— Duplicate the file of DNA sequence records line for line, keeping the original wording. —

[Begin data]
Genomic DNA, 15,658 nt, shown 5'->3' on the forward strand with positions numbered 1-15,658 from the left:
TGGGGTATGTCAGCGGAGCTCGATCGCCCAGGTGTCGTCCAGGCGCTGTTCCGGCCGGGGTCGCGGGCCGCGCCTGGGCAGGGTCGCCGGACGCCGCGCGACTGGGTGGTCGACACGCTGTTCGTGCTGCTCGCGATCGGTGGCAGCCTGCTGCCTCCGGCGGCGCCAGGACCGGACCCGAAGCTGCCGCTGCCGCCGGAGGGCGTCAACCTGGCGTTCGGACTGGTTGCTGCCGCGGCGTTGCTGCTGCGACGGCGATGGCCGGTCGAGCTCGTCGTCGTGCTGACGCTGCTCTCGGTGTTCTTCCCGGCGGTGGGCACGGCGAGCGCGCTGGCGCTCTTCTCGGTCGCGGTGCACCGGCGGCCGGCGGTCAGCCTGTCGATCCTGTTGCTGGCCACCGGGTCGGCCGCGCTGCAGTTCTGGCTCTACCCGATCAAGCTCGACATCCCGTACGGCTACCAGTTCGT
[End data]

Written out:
Genomic DNA, 15,658 nt, shown 5'->3' on the forward strand with positions numbered 1-15,658 from the left:
TGGGGTATGTCAGCGGAGCTCGATCGCCCAGGTGTCGTCCAGGCGCTGTTCCGGCCGGGGTCGCGGGCCGCGCCTGGGCAGGGTCGCCGGACGCCGCGCGACTGGGTGGTCGACACGCTGTTCGTGCTGCTCGCGATCGGTGGCAGCCTGCTGCCTCCGGCGGCGCCAGGACCGGACCCGAAGCTGCCGCTGCCGCCGGAGGGCGTCAACCTGGCGTTCGGACTGGTTGCTGCCGCGGCGTTGCTGCTGCGACGGCGATGGCCGGTCGAGCTCGTCGTCGTGCTGACGCTGCTCTCGGTGTTCTTCCCGGCGGTGGGCACGGCGAGCGCGCTGGCGCTCTTCTCGGTCGCGGTGCACCGGCGGCCGGCGGTCAGCCTGTCGATCCTGTTGCTGGCCACCGGGTCGGCCGCGCTGCAGTTCTGGCTCTACCCGATCAAGCTCGACATCCCGTACGGCTACCAGTTCGT